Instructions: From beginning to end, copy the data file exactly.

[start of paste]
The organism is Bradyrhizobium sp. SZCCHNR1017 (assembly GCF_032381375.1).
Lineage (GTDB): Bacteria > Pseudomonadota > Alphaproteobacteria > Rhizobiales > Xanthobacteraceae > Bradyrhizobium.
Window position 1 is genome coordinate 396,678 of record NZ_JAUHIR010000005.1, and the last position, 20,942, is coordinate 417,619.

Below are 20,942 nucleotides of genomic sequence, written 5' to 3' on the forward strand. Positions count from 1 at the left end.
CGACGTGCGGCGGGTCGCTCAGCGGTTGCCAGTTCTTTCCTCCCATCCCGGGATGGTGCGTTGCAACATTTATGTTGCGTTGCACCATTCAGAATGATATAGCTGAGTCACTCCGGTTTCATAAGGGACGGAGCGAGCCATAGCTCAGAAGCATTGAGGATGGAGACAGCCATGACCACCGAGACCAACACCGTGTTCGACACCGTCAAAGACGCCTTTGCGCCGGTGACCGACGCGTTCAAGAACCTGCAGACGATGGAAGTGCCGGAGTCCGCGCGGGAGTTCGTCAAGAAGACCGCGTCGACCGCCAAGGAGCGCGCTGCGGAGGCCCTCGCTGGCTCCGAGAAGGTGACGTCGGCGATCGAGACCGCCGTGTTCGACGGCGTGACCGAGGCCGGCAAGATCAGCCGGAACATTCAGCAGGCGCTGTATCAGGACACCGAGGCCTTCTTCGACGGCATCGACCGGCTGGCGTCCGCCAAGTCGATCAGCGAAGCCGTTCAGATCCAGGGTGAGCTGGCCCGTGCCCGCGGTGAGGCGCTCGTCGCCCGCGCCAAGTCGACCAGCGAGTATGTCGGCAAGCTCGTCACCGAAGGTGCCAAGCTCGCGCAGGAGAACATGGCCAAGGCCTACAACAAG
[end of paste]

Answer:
The organism is Bradyrhizobium sp. SZCCHNR1017 (assembly GCF_032381375.1).
Lineage (GTDB): Bacteria > Pseudomonadota > Alphaproteobacteria > Rhizobiales > Xanthobacteraceae > Bradyrhizobium.
Window position 1 is genome coordinate 396,678 of record NZ_JAUHIR010000005.1, and the last position, 20,942, is coordinate 417,619.

Below are 20,942 nucleotides of genomic sequence, written 5' to 3' on the forward strand. Positions count from 1 at the left end.
CGACGTGCGGCGGGTCGCTCAGCGGTTGCCAGTTCTTTCCTCCCATCCCGGGATGGTGCGTTGCAACATTTATGTTGCGTTGCACCATTCAGAATGATATAGCTGAGTCACTCCGGTTTCATAAGGGACGGAGCGAGCCATAGCTCAGAAGCATTGAGGATGGAGACAGCCATGACCACCGAGACCAACACCGTGTTCGACACCGTCAAAGACGCCTTTGCGCCGGTGACCGACGCGTTCAAGAACCTGCAGACGATGGAAGTGCCGGAGTCCGCGCGGGAGTTCGTCAAGAAGACCGCGTCGACCGCCAAGGAGCGCGCTGCGGAGGCCCTCGCTGGCTCCGAGAAGGTGACGTCGGCGATCGAGACCGCCGTGTTCGACGGCGTGACCGAGGCCGGCAAGATCAGCCGGAACATTCAGCAGGCGCTGTATCAGGACACCGAGGCCTTCTTCGACGGCATCGACCGGCTGGCGTCCGCCAAGTCGATCAGCGAAGCCGTTCAGATCCAGGGTGAGCTGGCCCGTGCCCGCGGTGAGGCGCTCGTCGCCCGCGCCAAGTCGACCAGCGAGTATGTCGGCAAGCTCGTCACCGAAGGTGCCAAGCTCGCGCAGGAGAACATGGCCAAGGCCTACAACAAG